Did you know that the dog had a cat friend in Travels with Elly by MacDonald?
Yes, Elly had a friend, Buster, a cat, who made the RV trip across Canada with her. Buster was apparently not a very good traveler at first, but adapted with time and experience. Here are some times the cat appears in the book:
Buster is a Rag Doll breed of cat whose defining characteristic is going limp when he’s picked up. Having grown up with Elly, the slightly older Buster established himself early on as Alpha and maintained that relationship by a swat or nip on Elly’s hindquarters when he decided a playful interlude was over. While Elly was always a great traveler, Buster had some issues, even before our trip began. He occasionally upchucked if a road became too twisty or bumpy for more than 10 or 15 minutes. Buster’s problem behavior stopped suddenly and permanently during our trip, much to our delight. When appropriate, I’ll offer my opinion as to why.
Our departure date of July 1 coincided with Canada Day, a statutory holiday for citizens to celebrate the birth of Canada. We would learn the details of this birthing process during our visit to Prince Edward Island, the province where it all started 142 years ago. In spite of the anticipated heavy traffic, we chose to join the masses headed to the ferry terminal south of the city. About 15 minutes along a twisty stretch of highway, Buster reliably reviewed his breakfast in a towel we kept handy for such emergencies.
Following the shoreline of Kootenay Lake, we headed south on the twistiest stretch of road since the beginning of our trip. Buster threw up reliably after 15 minutes, but just once during more than an hour of weaving. We didn’t know it at the time, but that would be his last adverse reac- Larry MacDonald, Ph.D. 18 tion to curvy roads. I assumed that prolonged exposure to curves allowed Buster to relax instead of getting anxious. In psychology, a similar outcome occurs when Implosive Therapy is used to cure phobias. If a patient has an irrational fear, for example of spiders, treatment involves the psychologist “imploding” or flooding the person with images of spiders crawling on their arms and legs, or even in their ears and mouth. Prolonged exposure to these worst-case scenarios results in a lessening of anxiety as the person learns that no adverse consequences follow. Had I known that a cure for Buster’s malady was simply prolonged exposure to curvy roads, I would have driven that shoreline years ago.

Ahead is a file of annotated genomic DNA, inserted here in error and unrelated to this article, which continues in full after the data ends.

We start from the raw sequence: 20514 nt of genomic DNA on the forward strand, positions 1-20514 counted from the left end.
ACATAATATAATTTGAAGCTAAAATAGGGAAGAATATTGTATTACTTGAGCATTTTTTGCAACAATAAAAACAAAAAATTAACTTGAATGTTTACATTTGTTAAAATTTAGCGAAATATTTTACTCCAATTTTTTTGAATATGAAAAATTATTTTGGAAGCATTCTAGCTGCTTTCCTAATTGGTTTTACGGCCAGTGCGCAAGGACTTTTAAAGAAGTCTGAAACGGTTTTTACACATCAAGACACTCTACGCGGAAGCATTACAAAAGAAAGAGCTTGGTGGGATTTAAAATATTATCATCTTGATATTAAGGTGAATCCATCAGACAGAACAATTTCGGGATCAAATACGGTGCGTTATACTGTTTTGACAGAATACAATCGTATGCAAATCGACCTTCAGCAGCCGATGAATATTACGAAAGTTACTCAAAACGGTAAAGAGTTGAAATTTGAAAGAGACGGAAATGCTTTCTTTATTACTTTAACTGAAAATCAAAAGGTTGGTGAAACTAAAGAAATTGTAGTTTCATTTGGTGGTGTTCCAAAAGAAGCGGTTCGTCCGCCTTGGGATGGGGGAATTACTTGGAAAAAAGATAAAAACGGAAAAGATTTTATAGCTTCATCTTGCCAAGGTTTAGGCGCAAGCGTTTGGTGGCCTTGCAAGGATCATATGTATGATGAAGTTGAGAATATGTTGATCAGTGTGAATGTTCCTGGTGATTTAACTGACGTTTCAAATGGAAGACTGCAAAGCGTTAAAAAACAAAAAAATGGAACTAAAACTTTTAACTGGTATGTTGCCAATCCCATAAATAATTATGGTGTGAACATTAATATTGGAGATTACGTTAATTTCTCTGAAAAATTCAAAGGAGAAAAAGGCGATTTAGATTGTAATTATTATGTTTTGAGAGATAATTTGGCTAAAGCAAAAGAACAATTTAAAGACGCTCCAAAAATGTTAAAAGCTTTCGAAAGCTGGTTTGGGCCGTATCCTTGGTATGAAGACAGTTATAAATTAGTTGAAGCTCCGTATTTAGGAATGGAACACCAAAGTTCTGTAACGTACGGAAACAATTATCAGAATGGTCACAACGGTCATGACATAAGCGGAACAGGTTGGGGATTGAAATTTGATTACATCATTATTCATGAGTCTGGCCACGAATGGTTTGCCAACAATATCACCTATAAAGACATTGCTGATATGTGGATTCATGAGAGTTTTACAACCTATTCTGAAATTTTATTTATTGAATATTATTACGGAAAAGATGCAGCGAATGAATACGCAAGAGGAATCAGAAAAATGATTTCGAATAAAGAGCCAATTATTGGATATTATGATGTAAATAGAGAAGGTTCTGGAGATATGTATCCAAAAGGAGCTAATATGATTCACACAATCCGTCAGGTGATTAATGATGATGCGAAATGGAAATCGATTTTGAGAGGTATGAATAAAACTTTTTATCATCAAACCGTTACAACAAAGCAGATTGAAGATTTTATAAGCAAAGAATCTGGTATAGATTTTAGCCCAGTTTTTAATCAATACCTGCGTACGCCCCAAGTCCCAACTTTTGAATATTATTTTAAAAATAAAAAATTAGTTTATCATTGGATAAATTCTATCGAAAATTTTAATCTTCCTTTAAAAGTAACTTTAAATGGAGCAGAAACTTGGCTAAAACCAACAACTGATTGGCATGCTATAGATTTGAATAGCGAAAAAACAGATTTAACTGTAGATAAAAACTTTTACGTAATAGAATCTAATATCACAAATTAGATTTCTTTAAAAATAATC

For more posts about Travels with Elly and MacDonald's other books, click HERE.
(Travels with Elly was a finalist in the animal book category of American Book Fest's Best Book Awards.)